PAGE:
A City Council committee recently recommended spending between $1.665 million and $1.9 million in federal funding to help renovate the Meriden Public Library’s Miller Street building.
This was a good move. Money from the American Rescue Plan Act would go toward replacing the library’s heating, ventilation and air-conditioning system. There remains some uncertainty about all of this, because additional steps await. As Michael Gagne reported in the Record-Journal, the whole City Council needs to vote on how much is going to be spent, and that will be based on which project to improve the library finally gets the go-ahead.
These things can take time to work out. It was encouraging to see that the committee’s vote was unanimous. A Finance Committee vote was less committed, coming in at 3 to 2 to recommend expansion, as opposed to renovation.
I’ll admit my eyes can start to glaze over when there are a lot of dollar signs in stories. The cost of renovating is $10.25 million, as opposed to just more than $13 million for renovation and expansion. The cost to the city with the renovation plan is about $7.3 million, as opposed to nearly $9.97 million for the renovation and expansion. There are more money details, and any way you look at it a lot of money is involved.
Two years ago the council had approved renovation, which included authorizing $6.8 million in bond funding, but project costs have increased since that authorization.
That seems a long time ago, basically because everything can seem a long time ago if it came before the pandemic, but there are all sorts of reasons to support the library as much as possible.
One is that the library is downtown, and not too far from the Meriden Green. The city has focused a lot of energy there, and the library can serve as a focal point — maybe not the focal point, but one of them. When I saw the artist’s rendering of what the new library entrance might look like I thought, wow, that will look great next to the Green. You can call me optimistic.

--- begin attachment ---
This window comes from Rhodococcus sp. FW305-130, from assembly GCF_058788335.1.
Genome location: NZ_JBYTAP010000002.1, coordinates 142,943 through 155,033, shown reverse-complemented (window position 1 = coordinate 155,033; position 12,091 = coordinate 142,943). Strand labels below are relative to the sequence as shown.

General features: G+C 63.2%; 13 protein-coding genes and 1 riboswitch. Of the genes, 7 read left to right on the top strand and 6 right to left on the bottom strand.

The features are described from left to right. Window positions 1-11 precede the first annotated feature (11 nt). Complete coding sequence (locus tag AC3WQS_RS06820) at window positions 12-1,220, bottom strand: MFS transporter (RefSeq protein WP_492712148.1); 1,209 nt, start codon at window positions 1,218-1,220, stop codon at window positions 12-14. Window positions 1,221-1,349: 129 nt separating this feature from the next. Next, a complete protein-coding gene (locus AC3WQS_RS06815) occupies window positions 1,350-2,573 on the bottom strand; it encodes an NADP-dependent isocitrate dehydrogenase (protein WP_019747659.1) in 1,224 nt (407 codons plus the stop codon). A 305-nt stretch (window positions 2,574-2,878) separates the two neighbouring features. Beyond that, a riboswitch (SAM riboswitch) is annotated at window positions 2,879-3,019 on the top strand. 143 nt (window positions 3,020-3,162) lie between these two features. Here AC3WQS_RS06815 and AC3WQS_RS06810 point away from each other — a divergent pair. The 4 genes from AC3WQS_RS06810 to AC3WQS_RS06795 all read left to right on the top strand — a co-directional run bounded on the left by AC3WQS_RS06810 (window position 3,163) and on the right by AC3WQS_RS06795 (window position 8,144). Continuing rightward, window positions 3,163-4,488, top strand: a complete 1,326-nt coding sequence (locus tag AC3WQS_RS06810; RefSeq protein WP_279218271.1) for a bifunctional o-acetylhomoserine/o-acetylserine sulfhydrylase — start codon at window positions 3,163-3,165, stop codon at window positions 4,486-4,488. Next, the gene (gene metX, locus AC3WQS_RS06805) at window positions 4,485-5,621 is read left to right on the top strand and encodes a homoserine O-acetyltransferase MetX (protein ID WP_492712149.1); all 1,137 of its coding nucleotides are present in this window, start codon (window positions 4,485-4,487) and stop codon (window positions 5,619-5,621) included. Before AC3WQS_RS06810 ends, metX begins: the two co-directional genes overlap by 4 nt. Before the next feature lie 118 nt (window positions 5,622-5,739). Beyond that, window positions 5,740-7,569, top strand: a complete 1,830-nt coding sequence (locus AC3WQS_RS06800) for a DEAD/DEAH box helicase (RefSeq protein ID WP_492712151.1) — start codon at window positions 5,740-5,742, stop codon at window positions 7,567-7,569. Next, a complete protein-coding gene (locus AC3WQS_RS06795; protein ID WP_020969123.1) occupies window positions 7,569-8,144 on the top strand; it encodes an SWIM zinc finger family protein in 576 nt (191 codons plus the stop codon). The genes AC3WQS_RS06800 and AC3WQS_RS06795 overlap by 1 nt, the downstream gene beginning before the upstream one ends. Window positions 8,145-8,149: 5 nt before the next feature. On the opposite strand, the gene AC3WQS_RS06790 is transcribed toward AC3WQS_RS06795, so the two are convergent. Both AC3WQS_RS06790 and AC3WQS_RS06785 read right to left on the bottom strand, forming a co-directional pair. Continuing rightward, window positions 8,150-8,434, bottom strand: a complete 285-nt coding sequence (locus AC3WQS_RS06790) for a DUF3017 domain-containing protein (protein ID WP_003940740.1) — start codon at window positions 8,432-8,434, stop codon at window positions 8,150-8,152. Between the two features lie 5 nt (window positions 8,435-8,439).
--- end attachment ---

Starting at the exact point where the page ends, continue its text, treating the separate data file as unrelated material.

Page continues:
Another reason is the library serves all residents, as opposed to the city’s golf course or airport.
Another is that the library is a place that feeds the mind. How many places can you think of that do that? It’s an equal opportunity learning opportunity. How important that is for children is not something you can overestimate.
The most important reason may be that a library is a community’s gesture toward the future. Just having one shows faith that there will be a future (not something to take for granted). Looking toward the future came up during recent deliberations, but because just about everyone involved is up for re-election I’m going to leave them out of it for the time being.
I can quote Benjamin Franklin. A 2003 Record-Journal story included his observation at the time of the American Revolution that libraries “have improved the general conversation of Americans, made the common tradesmen and farmers as intelligent as most gentlemen from other countries.”
Here’s another quote, from George Curtis, in 1903: “It is Mrs. Curtis’ hope … that the building will prove a help to the education and entertainment of all the people of Meriden.” George Curtis’ mother, Augusta M. Curtis, had donated the Curtis Memorial Library, and it served as the city library until 1977. Now it’s the Augusta Curtis Cultural Center.
That’s an example of what can come from a commitment to the future.
Reach Jeffery Kurz at firstname.lastname@example.org